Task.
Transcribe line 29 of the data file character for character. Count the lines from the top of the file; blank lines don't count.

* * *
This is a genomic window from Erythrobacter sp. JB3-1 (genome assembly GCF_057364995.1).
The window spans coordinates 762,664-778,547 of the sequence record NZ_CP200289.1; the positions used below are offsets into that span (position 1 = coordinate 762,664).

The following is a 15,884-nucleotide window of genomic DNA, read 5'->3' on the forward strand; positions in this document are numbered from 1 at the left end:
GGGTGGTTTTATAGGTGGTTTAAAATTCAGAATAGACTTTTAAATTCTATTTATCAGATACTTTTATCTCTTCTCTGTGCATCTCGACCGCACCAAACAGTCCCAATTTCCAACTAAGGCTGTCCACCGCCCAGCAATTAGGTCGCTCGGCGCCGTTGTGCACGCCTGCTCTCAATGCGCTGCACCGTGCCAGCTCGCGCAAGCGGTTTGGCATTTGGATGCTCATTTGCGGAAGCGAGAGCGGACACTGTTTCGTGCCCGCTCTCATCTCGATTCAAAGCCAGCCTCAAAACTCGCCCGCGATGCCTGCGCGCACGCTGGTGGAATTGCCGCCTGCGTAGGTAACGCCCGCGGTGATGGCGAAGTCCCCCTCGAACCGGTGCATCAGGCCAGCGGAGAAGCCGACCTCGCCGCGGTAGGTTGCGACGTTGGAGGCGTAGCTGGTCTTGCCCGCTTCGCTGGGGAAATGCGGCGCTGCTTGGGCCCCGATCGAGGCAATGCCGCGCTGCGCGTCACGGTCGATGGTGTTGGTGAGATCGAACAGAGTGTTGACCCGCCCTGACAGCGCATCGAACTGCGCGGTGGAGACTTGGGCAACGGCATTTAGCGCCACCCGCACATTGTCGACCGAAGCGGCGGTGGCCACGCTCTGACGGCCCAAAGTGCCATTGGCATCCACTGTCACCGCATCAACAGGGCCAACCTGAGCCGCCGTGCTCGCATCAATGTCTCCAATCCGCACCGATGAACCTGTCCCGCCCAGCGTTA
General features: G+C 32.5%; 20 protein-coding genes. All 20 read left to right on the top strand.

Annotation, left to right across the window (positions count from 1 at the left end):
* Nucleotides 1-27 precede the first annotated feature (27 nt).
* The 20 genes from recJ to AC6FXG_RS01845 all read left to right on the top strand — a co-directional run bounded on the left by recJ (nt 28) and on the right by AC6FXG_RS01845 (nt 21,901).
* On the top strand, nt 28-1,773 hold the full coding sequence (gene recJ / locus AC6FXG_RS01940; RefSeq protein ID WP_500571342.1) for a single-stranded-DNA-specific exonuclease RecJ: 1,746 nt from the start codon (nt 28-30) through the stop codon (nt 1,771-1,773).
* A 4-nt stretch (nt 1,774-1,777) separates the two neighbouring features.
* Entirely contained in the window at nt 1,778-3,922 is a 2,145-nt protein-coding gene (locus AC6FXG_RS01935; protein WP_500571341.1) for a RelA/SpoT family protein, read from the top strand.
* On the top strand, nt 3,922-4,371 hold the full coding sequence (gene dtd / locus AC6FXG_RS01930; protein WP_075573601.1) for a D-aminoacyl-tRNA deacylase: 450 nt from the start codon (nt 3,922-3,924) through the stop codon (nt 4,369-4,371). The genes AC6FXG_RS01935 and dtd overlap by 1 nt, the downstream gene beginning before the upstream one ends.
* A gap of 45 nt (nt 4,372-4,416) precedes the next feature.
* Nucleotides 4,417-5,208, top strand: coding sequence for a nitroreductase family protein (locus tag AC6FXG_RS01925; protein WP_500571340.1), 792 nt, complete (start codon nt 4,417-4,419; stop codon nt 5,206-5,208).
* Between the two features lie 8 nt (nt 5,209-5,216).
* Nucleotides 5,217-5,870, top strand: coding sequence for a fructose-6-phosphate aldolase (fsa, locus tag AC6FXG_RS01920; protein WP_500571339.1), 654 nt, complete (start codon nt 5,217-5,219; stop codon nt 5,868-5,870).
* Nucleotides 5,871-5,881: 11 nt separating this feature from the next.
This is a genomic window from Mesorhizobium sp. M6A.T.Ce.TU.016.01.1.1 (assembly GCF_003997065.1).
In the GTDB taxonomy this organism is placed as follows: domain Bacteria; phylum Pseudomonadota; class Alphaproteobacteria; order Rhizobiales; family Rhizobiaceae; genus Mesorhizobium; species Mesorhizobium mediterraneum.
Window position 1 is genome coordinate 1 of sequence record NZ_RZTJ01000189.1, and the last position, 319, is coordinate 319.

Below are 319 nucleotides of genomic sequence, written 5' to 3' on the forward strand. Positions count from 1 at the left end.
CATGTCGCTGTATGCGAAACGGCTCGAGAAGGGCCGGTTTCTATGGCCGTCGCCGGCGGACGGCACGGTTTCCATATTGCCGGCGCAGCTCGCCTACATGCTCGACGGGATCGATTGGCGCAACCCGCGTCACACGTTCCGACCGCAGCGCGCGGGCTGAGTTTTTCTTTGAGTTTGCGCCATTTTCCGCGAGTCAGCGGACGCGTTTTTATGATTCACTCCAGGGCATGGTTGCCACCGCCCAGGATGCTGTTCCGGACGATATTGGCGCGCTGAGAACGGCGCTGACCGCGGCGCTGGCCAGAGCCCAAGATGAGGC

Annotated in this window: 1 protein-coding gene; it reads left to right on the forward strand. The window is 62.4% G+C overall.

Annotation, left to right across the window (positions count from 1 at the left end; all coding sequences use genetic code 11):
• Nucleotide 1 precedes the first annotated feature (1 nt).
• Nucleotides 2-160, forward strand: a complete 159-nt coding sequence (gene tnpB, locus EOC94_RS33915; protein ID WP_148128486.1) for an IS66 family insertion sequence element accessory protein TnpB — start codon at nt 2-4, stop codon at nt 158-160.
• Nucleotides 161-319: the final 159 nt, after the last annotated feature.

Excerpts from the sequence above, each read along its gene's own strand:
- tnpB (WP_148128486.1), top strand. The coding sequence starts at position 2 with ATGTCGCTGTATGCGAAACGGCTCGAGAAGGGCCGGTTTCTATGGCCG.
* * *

- tnpB (WP_148128486.1), top strand. The coding sequence starts at position 2 with ATGTCGCTGTATGCGAAACGGCTCGAGAAGGGCCGGTTTCTATGGCCG.